December 22, 1996. I had, just a few months prior, moved to Plymouth and was living in a downtown apartment on historic North Street. At about 6 a.m. that morning, I was sound asleep, not then being the early riser that I am now. I was woken suddenly at that dark hour (dawn still being about an hour off) by the improbable sound of a small marching band blaring away. It sounded for all the world as though every player were in my room. For a brief moment, I thought I was having some sort of strange hallucination.
Then, waking up a bit more, I realized the sound was out on the street. Like the old story goes, I sprang from my bed and threw open the window sash. It was very cold, I remember that. Sticking my head out the window, I saw the band march by, illuminated by the street lamps. They were followed by a long procession of men in dark coats and black tall hats marching two by two. What on earth was this?
Apparently, I was not the only newcomer on the street confused by the noise. I remember hearing a good deal of hollering from other houses. Perhaps a few choice four-letter words. I could see the men in the procession smiling.
Then I made the connection. The Landing of the Pilgrims. Forefathers Day. I knew the date, but had no idea at the time that it was observed in this fashion in Plymouth.
The procession moved past. It was one of the strangest things I’d seen–a parade in the dark, in the midst of winter. I laughed and went back to bed. I might have been close to getting back to sleep when suddenly…BOOM! The report of a cannon shook the room. And that was eventually followed by two more. A three-round salute to the Forefathers fired from Cole’s Hill, literally a stone’s throw from my apartment. Needless to say, by that time I was quite awake.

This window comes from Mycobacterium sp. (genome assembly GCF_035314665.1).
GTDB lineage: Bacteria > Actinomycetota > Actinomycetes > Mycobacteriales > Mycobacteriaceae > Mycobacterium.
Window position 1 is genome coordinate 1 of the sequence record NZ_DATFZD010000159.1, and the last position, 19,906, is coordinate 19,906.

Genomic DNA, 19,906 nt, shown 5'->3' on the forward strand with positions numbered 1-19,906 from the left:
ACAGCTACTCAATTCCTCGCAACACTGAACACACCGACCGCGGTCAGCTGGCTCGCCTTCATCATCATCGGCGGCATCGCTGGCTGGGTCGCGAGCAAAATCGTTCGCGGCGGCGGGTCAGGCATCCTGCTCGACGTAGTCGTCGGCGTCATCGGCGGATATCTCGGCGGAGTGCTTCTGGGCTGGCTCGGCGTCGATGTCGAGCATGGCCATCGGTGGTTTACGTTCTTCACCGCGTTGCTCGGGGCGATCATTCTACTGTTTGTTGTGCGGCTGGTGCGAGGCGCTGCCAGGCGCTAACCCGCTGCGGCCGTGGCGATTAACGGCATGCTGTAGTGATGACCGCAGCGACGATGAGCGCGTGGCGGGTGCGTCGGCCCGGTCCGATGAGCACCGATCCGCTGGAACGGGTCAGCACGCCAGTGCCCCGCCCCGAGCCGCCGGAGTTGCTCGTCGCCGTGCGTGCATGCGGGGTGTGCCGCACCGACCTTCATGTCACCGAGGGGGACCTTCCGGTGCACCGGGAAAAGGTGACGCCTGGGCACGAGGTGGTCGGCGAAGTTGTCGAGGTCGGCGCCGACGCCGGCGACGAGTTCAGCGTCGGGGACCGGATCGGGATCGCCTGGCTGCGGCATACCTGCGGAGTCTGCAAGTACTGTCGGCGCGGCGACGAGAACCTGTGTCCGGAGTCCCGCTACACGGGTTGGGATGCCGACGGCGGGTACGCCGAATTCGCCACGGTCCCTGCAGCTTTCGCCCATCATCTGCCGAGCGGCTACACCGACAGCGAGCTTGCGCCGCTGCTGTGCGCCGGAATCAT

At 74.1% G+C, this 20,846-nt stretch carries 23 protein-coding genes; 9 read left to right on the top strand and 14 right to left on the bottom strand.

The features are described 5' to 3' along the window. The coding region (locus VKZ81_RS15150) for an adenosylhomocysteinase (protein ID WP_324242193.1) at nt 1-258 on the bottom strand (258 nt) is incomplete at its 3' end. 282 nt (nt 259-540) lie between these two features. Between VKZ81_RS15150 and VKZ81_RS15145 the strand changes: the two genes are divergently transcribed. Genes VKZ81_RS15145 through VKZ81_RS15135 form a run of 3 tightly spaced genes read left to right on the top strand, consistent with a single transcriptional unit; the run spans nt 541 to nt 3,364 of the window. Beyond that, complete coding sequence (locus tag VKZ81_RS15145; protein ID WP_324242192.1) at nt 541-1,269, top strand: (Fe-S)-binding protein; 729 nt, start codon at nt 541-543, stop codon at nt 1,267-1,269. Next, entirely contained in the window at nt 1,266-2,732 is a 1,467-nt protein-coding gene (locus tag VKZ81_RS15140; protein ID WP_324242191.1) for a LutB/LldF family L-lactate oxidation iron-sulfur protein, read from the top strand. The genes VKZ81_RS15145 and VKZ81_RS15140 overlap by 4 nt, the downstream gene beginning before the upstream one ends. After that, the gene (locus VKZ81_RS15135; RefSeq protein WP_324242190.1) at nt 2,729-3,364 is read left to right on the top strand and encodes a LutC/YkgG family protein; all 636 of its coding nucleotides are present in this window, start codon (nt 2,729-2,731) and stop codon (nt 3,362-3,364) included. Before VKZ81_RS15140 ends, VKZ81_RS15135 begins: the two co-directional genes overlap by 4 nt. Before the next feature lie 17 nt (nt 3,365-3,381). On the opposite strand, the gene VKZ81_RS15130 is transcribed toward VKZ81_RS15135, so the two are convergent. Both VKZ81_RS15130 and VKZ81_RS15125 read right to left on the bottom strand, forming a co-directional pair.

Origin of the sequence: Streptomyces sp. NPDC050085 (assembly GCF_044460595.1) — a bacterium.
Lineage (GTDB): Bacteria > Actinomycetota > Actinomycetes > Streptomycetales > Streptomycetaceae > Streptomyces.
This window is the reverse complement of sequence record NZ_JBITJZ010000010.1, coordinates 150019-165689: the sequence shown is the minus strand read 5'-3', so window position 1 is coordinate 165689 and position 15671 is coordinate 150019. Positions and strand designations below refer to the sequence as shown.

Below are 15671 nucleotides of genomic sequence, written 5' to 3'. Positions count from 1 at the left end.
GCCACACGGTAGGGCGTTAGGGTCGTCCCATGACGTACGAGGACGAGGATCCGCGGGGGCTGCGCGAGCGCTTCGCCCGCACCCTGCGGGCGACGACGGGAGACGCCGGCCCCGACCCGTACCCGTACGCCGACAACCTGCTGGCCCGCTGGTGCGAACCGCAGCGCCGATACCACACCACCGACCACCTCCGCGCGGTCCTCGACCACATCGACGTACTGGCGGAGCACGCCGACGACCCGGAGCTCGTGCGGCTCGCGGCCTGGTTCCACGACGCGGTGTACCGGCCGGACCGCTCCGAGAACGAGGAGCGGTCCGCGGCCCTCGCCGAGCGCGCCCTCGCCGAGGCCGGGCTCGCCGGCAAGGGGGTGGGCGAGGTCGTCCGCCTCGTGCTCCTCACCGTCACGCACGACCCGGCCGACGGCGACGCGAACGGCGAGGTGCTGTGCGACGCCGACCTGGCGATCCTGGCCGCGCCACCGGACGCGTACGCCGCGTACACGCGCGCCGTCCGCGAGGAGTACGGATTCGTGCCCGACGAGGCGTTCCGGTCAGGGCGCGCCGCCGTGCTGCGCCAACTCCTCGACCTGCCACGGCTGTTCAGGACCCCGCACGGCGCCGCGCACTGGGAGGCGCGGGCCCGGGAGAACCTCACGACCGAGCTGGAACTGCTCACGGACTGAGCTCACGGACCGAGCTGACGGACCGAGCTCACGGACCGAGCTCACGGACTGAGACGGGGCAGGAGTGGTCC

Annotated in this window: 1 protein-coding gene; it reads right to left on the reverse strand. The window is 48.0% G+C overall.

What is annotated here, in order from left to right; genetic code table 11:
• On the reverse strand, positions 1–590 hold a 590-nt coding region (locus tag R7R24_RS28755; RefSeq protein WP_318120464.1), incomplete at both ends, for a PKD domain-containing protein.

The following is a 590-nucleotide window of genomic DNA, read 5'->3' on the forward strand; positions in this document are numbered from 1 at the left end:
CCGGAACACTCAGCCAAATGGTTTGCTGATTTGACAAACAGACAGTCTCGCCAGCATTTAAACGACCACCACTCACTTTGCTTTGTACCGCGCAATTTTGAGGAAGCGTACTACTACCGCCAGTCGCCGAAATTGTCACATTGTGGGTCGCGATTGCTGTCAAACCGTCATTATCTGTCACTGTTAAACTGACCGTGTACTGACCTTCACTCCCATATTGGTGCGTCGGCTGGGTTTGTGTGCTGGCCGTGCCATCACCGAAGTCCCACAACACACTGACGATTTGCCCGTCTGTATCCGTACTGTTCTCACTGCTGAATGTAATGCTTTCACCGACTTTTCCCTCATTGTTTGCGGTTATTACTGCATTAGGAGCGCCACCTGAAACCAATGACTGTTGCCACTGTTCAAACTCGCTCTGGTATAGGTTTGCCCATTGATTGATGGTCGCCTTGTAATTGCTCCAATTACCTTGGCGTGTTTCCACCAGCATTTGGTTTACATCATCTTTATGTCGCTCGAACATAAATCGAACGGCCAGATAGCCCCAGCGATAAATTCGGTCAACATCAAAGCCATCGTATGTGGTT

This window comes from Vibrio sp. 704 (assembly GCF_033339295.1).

The members of the Old Colony Club, the men in the tall hats, have been marking Forefathers Day with a pre-dawn cannon salute for long, long time. The first such observance took place the year the club was founded in 1769. Seven young gentlemen established the club in order to create a social environment which would avoid, “the many disadvantages and inconveniences that arise from intermixing with the company at the taverns.” Before the year was out, the members voted to organize a grand commemoration to be held on December 22, 1769 honoring the anniversary of the landing of their ancestors in Plymouth.
On the morning of that day a cannon was fired. There was a mid day dinner featuring dishes that would have been known to the Pilgrims–succotash, oysters, clams, cod, venison, among other courses. After the dinner, at 4 p.m., there was a procession in which many descendants of the first settlers participated. Songs, a salute with muskets, and three cheers. At sunset, another cannon salute. Then followed an evening meeting during which the president of the club officiated while seated in the chair that had belonged to Governor William Bradford (now at Pilgrim Hall Museum). After toasts and much conversation, the meeting concluded at 11 p.m., a third cannon was fired, three cheers were again given, and the club and the company went home.
The Old Colony Club continued to organize Forefathers Day observances until 1774 when a rift formed between the Loyalist and Whig members and the club disbanded. For many years thereafter, Forefathers Day addresses were organized by the town government, with some gaps, most notably from 1780 to 1794 when no celebration occurred.